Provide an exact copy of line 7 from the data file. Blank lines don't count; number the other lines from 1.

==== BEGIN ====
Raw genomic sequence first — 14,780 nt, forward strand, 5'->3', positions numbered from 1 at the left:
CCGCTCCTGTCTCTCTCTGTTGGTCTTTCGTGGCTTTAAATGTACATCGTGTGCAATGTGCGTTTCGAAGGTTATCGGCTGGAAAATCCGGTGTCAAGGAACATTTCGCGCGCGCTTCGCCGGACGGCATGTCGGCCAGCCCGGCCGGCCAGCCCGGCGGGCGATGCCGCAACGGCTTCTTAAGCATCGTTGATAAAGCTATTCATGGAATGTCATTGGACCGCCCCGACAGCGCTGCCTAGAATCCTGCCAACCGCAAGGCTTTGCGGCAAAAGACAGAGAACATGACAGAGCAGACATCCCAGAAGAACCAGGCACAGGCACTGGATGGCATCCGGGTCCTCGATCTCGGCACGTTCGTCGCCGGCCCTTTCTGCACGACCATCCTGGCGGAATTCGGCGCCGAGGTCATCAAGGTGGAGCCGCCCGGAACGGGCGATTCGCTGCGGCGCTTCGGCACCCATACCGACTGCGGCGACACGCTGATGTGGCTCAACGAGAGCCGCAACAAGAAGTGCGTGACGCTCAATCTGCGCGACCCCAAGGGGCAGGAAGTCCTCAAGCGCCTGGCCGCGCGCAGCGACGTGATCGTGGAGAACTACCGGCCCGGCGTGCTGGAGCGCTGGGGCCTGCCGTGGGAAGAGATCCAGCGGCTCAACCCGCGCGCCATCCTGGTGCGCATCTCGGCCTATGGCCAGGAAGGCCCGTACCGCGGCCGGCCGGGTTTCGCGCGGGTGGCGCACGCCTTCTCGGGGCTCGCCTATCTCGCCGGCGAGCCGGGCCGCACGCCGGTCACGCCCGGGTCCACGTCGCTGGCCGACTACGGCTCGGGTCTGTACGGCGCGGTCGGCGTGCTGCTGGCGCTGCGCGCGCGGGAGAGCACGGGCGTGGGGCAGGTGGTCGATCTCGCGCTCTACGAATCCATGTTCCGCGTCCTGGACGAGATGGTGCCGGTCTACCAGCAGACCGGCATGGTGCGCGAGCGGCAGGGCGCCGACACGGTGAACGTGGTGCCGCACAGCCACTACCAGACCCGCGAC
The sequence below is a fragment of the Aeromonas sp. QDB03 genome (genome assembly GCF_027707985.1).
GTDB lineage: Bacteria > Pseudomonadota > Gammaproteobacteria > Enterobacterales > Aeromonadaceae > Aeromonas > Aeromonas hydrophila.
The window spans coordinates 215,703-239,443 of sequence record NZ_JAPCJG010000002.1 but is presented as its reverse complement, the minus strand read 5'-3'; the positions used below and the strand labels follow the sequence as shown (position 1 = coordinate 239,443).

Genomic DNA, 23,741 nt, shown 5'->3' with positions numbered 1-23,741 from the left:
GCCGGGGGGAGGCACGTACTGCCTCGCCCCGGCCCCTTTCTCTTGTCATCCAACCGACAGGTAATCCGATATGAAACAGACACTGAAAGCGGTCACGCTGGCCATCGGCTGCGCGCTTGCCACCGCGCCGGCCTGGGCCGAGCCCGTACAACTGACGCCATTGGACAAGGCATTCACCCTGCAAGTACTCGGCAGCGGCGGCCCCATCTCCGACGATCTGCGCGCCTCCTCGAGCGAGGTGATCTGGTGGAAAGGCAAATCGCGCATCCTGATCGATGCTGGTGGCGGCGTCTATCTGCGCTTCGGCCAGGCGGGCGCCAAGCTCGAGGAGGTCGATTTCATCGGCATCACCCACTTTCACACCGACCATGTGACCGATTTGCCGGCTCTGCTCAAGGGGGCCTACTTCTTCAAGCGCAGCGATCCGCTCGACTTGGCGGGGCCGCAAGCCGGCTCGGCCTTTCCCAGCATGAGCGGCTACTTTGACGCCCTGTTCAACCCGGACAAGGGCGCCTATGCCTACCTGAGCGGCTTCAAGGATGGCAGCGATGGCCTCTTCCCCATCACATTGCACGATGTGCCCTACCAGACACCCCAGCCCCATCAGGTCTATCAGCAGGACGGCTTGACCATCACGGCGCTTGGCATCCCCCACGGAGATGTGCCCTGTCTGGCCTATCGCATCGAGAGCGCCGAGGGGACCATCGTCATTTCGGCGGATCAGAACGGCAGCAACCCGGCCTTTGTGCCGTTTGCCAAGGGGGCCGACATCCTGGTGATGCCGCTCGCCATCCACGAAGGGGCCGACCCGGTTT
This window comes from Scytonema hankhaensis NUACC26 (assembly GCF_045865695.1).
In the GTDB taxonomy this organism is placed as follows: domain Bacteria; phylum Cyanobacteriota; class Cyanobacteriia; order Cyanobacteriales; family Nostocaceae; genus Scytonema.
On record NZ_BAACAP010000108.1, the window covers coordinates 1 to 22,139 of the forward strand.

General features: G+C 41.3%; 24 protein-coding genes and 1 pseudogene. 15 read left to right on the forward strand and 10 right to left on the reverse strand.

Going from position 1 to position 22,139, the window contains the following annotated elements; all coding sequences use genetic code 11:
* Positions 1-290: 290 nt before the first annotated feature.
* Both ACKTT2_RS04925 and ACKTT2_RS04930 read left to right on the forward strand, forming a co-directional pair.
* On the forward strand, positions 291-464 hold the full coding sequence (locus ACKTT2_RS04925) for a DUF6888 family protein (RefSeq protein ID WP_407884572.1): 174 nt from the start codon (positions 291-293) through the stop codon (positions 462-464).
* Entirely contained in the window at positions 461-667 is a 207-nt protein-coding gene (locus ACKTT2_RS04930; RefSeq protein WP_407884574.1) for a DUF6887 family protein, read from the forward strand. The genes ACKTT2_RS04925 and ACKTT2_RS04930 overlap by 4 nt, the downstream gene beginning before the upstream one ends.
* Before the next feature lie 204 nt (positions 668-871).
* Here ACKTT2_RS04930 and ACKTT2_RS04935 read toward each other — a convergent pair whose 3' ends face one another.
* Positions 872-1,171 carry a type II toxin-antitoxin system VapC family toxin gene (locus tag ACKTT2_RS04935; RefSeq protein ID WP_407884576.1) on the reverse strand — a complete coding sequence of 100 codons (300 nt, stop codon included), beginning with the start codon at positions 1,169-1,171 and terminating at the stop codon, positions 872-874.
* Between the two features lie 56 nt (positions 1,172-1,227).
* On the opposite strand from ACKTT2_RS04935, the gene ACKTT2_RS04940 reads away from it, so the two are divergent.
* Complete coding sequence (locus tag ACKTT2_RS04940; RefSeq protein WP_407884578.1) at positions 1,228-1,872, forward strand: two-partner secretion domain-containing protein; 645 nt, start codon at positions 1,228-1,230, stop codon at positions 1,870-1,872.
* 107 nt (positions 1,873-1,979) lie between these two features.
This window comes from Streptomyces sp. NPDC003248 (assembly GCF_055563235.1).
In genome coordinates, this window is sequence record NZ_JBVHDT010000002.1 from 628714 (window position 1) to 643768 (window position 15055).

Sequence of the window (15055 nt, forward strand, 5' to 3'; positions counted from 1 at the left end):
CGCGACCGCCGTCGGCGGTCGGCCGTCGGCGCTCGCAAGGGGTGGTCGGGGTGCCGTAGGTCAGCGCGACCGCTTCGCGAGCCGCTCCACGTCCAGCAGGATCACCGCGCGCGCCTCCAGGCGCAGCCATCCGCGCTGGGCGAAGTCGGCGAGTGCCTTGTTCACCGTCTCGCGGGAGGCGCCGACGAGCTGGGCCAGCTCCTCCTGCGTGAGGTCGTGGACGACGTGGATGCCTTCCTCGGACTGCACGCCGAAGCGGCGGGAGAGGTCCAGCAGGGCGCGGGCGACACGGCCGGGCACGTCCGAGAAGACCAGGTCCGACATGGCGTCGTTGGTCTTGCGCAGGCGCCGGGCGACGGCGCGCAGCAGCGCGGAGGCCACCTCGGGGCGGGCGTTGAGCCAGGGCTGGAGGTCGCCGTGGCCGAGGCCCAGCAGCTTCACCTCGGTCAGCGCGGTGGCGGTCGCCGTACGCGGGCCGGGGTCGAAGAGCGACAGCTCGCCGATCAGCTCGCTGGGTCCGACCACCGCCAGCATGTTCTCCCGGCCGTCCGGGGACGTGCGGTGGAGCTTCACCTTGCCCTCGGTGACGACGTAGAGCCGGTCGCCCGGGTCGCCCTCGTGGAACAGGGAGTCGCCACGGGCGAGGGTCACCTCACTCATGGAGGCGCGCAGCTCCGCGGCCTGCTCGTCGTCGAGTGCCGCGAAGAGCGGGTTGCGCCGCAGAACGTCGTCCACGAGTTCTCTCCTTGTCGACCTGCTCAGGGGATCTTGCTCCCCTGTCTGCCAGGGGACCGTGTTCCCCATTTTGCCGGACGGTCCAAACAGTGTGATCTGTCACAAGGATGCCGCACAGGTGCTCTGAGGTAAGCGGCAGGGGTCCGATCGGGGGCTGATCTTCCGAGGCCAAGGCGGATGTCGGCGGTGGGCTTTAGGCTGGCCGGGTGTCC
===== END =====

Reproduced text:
GCCGGGGGGAGGCACGTACTGCCTCGCCCCGGCCCCTTTCTCTTGTCATCCAACCGACAGGTAATCCGATATGAAACAGACACTGAAAGCGGTCACGCTGGCCATCGGCTGCGCGCTTGCCACCGCGCCGGCCTGGGCCGAGCCCGTACAACTGACGCCATTGGACAAGGCATTCACCCTGCAAGTACTCGGCAGCGGCGGCCCCATCTCCGACGATCTGCGCGCCTCCTCGAGCGAGGTGATCTGGTGGAAAGGCAAATCGCGCATCCTGATCGATGCTGGTGGCGGCGTCTATCTGCGCTTCGGCCAGGCGGGCGCCAAGCTCGAGGAGGTCGATTTCATCGGCATCACCCACTTTCACACCGACCATGTGACCGATTTGCCGGCTCTGCTCAAGGGGGCCTACTTCTTCAAGCGCAGCGATCCGCTCGACTTGGCGGGGCCGCAAGCCGGCTCGGCCTTTCCCAGCATGAGCGGCTACTTTGACGCCCTGTTCAACCCGGACAAGGGCGCCTATGCCTACCTGAGCGGCTTCAAGGATGGCAGCGATGGCCTCTTCCCCATCACATTGCACGATGTGCCCTACCAGACACCCCAGCCCCATCAGGTCTATCAGCAGGACGGCTTGACCATCACGGCGCTTGGCATCCCCCACGGAGATGTGCCCTGTCTGGCCTATCGCATCGAGAGCGCCGAGGGGACCATCGTCATTTCGGCGGATCAGAACGGCAGCAACCCGGCCTTTGTGCCGTTTGCCAAGGGGGCCGACATCCTGGTGATGCCGCTCGCCATCCACGAAGGGGCCGACCCGGTTT